Ssebanakitta v. United States Postal Service
MEMORANDUM AND ORDER granting 12 Motion to Dismiss for Lack of Subject Matter Jurisdiction. Signed by District Judge Eric F. Melgren on 11/19/2020. Mailed to pro se party Fannie Ssebanakitta at PO Box 214, Burlington, CO 80807 by regular mail. (mam)
Case 6:20-cv-01167-EFM-GEB Document 18 Filed 11/19/20 Page 1 of 7
IN THE UNITED STATES DISTRICT COURT
FOR THE DISTRICT OF KANSAS
Case No. 20-1167-EFM-GEB
NAN RAYMOND (USPS),
MEMORANDUM AND ORDER
Plaintiff Fannie Ssebanakitta brought this pro se action against Defendant “Nan Raymond
(USPS)” (the United States Postal Service), claiming dissatisfaction with mail service, threats by
a mail carrier, and damage to mail and property. The government, on behalf of the United States
Postal Service (“Postal Service”), has filed a Motion to Dismiss for Lack of Subject Matter
Jurisdiction (Doc. 12). For the reasons stated below, the Court grants the Motion to Dismiss.
Factual and Procedural Background
Ssebanakitta originally filed a small claims petition in Sherman County, Kansas, on May
11, 2020. The government removed the case to this Court under 28 U.S.C. § 1442 on June 24. In
her Petition, Ssebanakitta seeks $4,000.00 in damages for the Postal Service “refusing to deliver
our mail according to Doctor [sic] orders, not holding our mail according to our verbal agreement
along with their mail carrier destroy [sic] our property as well as interfering with our personel [sic]
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business while delivering our mail.” Ssebanakitta also seeks reimbursement for her time and
expense of traveling to and from the post office. Additionally, in response to the government’s
motion, Ssebanakitta alleges that a mail carrier threatened her, destroyed property by her house,
opened mail, and damaged boxes.
Defendant Nan Raymond is the Manager of Consumer and Industry for the Central Plains
Region of the Postal Service in Omaha, Nebraska. Raymond is not and never has been the carrier
who delivers mail to Ssebanakitta’s residential address.
The carrier who delivers mail to
Ssebanakitta’s address is an independent contractor and not an employee of the Postal Service.
Ssebanakitta did not file any administrative tort claims with the Postal Service prior to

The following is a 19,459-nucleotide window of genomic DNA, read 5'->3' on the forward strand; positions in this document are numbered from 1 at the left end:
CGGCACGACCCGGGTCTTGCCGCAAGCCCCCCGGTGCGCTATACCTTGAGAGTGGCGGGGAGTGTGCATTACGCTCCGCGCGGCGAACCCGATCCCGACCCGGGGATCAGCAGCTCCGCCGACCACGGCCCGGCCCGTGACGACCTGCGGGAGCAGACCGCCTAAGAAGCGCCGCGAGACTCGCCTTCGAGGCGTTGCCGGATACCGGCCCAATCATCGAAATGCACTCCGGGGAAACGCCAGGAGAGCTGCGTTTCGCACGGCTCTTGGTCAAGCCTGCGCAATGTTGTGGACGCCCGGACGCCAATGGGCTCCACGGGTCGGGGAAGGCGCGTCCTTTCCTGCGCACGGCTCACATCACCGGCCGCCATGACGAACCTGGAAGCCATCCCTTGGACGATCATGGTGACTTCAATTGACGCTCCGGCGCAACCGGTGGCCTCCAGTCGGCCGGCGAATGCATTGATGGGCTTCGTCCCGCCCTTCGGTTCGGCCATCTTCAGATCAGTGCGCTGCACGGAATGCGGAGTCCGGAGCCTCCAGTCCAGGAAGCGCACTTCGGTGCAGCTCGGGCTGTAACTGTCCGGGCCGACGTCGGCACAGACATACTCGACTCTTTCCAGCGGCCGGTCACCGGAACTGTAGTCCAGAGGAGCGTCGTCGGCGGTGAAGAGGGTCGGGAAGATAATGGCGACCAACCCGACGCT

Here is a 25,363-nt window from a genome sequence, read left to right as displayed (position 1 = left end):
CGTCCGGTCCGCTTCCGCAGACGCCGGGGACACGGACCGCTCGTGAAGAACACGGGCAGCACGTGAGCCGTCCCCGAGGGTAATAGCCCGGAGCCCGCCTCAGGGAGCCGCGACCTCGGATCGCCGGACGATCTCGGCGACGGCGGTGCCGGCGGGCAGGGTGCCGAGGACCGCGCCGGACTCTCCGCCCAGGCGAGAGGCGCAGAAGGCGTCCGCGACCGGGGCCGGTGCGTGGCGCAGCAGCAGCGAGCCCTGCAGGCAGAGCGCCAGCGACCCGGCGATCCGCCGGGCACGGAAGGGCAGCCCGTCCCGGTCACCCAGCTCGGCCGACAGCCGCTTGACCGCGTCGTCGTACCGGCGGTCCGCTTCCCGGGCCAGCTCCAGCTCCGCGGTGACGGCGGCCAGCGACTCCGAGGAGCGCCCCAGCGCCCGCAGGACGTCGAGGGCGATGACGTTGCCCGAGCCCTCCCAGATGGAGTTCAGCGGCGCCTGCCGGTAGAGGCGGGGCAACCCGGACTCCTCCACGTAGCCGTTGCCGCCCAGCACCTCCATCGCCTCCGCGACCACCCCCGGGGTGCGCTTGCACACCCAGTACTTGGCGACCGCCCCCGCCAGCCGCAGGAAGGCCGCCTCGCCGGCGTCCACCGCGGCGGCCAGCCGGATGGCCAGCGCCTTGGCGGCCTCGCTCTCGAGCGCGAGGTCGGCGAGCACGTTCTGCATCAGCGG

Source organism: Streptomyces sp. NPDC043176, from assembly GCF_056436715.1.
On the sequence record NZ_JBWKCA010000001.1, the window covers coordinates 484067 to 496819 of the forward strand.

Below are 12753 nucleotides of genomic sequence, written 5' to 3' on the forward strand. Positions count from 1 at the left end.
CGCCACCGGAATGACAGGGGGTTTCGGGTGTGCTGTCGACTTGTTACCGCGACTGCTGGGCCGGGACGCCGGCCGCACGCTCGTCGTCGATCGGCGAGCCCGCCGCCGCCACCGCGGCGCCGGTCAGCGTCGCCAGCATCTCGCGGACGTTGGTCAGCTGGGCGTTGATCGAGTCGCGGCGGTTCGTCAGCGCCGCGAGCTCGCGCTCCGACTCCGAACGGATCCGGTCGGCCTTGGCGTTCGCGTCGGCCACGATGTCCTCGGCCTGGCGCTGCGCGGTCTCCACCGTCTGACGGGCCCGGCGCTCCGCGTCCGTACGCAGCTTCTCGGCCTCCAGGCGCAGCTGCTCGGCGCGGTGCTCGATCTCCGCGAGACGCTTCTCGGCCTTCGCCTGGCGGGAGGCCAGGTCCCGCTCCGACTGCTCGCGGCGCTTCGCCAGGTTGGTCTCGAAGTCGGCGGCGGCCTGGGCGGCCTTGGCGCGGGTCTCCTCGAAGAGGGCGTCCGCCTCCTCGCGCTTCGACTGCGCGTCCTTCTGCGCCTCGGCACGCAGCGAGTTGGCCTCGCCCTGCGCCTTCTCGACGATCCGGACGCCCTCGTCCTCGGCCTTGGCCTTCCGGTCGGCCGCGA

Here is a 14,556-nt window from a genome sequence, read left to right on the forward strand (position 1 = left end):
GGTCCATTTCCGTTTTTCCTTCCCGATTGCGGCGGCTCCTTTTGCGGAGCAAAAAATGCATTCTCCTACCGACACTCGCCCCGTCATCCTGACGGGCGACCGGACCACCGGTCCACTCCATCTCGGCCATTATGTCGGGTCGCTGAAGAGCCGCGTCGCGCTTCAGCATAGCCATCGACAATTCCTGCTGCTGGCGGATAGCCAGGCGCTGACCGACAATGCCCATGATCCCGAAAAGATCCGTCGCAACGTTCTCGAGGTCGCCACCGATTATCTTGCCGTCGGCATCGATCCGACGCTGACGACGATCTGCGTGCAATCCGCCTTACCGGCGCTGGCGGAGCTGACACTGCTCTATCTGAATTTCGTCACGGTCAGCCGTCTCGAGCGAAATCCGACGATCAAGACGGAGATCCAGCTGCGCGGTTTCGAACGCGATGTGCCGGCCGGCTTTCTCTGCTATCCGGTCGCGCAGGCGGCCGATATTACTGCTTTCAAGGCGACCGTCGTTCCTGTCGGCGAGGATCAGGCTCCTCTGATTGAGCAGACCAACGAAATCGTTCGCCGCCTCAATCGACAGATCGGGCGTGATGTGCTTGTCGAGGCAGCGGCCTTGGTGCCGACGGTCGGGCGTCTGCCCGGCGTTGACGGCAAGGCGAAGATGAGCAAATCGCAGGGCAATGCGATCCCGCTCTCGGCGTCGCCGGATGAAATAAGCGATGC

bringing this action.
“Federal courts are courts of limited jurisdiction.”1
A presumption exists against
jurisdiction, and “the burden of establishing the contrary rests upon the party asserting
jurisdiction.”2 “Motions to dismiss for lack of subject matter jurisdiction ‘generally take one of
two forms: (1) a facial attack on the sufficiency of the complaint’s allegations as to subject matter
jurisdiction; or (2) a challenge to the actual facts upon which subject matter jurisdiction is
based.’ ”3 If the motion challenges the sufficiency of the complaint’s jurisdictional allegations,
the Court must accept all factual allegations as true.4 If challenging the facts allowing jurisdiction,
Kokkonen v. Guardian Life Ins. Co. of Am., 511 U.S. 375, 377 (1994).
Id. (citing McNutt v. Gen. Motors Acceptance Corp., 298 U.S. 178, 182–83 (1936)).
City of Albuquerque v. U.S. Dep’t of Interior, 379 F.3d 901, 906 (10th Cir. 2004) (quoting Ruiz v.
McDonnell, 299 F.3d 1173, 1180 (10th Cir. 2002), cert. denied, 538 U.S. 999 (2003)).
Holt v. United States, 46 F.3d 1000, 1002 (10th Cir. 1995).
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the Court is not required to accept the complaint’s factual allegations as true.5 When jurisdictional
facts are disputed, the Court has “wide discretion to allow affidavits, other documents, and a
limited evidentiary hearing” without converting the motion to a Rule 56 motion.6
Pro se complaints are held to “less stringent standards than formal pleadings drafted by
lawyers.”7 A pro se litigant is entitled to a liberal construction of his or her pleadings.8 If the
Court can reasonably read a pro se complaint in such a way that it could state a claim on which it
could prevail, the Court should do so despite “failure to cite proper legal authority . . . confusion
of various legal theories . . . or [Plaintiff’s] unfamiliarity with pleading requirements.”9 However,
it is not the proper role of the district court to “assume the role of advocate for the pro se litigant.”10
The Postal Regulatory Commission has exclusive jurisdiction over Plaintiff’s claims.
Ssebanakitta’s claims are properly characterized as complaints regarding mail service. She
alleges problems with how her mail was delivered, as well as how her mail was held. She also
alleges problems with a mail carrier while her mail was being delivered. Complaints about how
the Postal Service holds and delivers mail are inherently mail service claims. In addition to these
allegations, Ssebanakitta’s requested relief includes reimbursement of travel to and from the post
Id. at 1003.
Id. (citing Wheeler v. Hurdman, 825 F.2d 257, 259 n.5 (10th Cir. 1987), cert. denied, 484 U.S. 986 (1987)).
Haines v. Kerner, 404 U.S. 519, 520 (1972).
See Trackwell v. U.S. Gov’t, 472 F.3d 1242, 1243 (10th Cir. 2007) (“Because Mr. Trackwell appears pro
se, we review his pleadings and other papers liberally and hold them to a less stringent standard than those drafted by
Hall v. Bellmon, 935 F.2d 1106, 1110 (10th Cir. 1991).
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office. This requested relief indicates that Ssebanakitta’s ultimate harm was having to drive to the
post office, which overall is a mail service issue. Because Ssebanakitta’s claims relate to mail
service, the Postal Regulatory Commission has exclusive jurisdiction over them.11 Under § 3662
of the Postal Reorganization Act, “[a]ny interested person . . . who believes the Postal Service is
not operating in conformance with the requirements of the provisions of [the Postal Reorganization
Act] may lodge a complaint with the Postal Regulatory Commission in such form and manner as
the Commission may prescribe.”12 Because the Postal Regulatory Commission has exclusive
jurisdiction, the Petition must be dismissed for lack of subject matter jurisdiction.
The Court does not have subject matter jurisdiction over Plaintiff’s tort claims.